I understand that many may be unable to do this for reasons such as financial restraints or family commitments. These reasons are completely valid and more than enough to justify staying at home whilst studying. However, if you are able, the independence of living away from home whilst starting a new life chapter goes a long way to setting you up for adulthood.
Speaking to many students who didn’t, both within my own family and at university, the consensus is that they wished they had moved into halls for the first year at least.
The primary reason for this? Disconnect. The ability to socialise with other students outside of an academic context allows for greater connections both intra and inter-course, with a large aspect of this removed by living away from the university. This doesn’t mean moving to another city or town entirely and that living within the sphere of your home is entirely incompatible with this advice but living with others within the same circumstances as you allows for greater bonds that cannot be achieved naturally when at home. Moreover, ignoring the social aspect, the experience of making Yorkshire puddings at 4 o’clock in the morning in a university kitchen simply cannot be matched, and is unlikely to come about with parents/family at home – they tend not to appreciate the mess or the noise.
The almost universal experience of students is living within halls or rented accommodation, and so is indispensable in your list of pre-university thoughts. This is the space in which you will spend 90+% of your time, where you will eat most of your meals and where you’ll sleep for the night (or day if I’m honest).
Choosing the best space that fits your personality is crucial, and many aspects must be considered. One of which is the type of surroundings you would like to live in. Much like when weighing up the nightlife there’s lots to consider.
Would you prefer to live within a campus accommodation, or within a city? Does your university in mind even have a campus?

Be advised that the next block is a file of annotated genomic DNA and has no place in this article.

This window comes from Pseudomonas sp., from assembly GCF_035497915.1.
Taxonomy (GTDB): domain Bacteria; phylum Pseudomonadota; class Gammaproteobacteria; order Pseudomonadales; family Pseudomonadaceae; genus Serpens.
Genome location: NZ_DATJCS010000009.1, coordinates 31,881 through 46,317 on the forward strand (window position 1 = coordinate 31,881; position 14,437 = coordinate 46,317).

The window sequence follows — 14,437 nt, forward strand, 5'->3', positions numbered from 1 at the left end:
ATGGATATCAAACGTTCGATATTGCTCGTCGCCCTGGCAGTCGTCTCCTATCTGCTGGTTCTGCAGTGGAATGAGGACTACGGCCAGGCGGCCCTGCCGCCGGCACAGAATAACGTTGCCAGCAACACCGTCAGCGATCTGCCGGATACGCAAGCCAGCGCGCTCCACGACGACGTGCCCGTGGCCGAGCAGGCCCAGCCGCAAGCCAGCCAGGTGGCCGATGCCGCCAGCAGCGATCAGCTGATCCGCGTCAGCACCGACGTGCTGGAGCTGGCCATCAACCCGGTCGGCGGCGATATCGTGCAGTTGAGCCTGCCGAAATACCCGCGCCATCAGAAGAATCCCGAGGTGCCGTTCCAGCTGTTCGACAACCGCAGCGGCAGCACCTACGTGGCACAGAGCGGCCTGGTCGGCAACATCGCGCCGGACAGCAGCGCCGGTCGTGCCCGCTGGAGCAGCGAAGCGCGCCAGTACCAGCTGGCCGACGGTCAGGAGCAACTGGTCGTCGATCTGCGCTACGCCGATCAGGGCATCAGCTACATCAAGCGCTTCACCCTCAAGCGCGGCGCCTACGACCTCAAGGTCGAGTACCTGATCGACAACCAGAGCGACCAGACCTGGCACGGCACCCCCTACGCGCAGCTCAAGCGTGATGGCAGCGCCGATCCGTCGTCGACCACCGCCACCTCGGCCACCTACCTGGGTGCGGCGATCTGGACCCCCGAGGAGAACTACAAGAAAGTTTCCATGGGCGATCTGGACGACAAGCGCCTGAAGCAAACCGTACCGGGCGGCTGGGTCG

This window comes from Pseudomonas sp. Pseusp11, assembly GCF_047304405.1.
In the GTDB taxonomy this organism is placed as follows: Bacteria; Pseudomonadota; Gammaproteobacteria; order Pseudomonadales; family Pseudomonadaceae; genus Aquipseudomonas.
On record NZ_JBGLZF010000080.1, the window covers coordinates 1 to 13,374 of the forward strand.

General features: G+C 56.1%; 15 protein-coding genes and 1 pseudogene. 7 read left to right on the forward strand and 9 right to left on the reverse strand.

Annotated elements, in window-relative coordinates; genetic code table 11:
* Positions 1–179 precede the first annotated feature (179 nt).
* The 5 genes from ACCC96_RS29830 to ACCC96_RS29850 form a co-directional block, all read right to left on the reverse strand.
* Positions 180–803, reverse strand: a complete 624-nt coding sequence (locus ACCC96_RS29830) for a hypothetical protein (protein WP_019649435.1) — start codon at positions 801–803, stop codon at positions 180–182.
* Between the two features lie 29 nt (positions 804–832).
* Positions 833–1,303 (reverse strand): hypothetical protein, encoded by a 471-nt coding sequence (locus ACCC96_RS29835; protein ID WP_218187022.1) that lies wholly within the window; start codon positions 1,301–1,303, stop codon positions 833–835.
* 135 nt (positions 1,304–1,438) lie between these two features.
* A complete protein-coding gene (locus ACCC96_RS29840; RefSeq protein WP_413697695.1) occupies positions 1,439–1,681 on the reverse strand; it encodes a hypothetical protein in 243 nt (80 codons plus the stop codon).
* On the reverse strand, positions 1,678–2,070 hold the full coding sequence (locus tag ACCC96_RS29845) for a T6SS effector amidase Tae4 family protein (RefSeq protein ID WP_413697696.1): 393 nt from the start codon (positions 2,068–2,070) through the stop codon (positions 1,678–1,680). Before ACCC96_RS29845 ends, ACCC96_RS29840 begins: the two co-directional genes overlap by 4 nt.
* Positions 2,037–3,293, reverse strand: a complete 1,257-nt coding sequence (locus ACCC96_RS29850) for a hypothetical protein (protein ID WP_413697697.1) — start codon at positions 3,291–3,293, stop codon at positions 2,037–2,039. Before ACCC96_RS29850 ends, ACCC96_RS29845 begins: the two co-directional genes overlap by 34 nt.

The option of residing on campus affords greater connection, not just with other students, but with the university itself and positively affects travelling for lectures and events. The downside however, and I will emphasise this – YOU WILL GET NO SLEEP. Whatever your flat or house’s preferred night (or nights) of the week for fun and whether this is sensible and, on a weekend, there will be flats all around you that may prefer to party on everything other night.
City living somewhat offsets this, and allows time and space to study, but can sometimes leave a disconnect again. Also, residents of an area don’t particularly admire students that use their free time for means other than studying. Sometimes ‘local’ residents can even be hostile to students. Where you fall on these questions is personal, but cannot be ignored. Finding you need to trek 3 miles for every lecture isn’t often a nice discovery, so think carefully about where you choose to live. Are there clear ‘student’ areas off campus or might pockets of students live all over town?
Short List Time
Consideration of these factors will undoubtedly slim the shortlist of universities in your sights and provide personal insight. They may help prevent the typical ‘yes’ period of freshers week overwhelming you.
These factors are just as important as the academic, guidance of parents and teachers, perhaps more so. Do attend open days as this will give you a great sense of that which isn’t written down in the flyers. The vibe of a university is hugely important. University is a once in a lifetime experience, so make sure that you are somewhere that you want to be!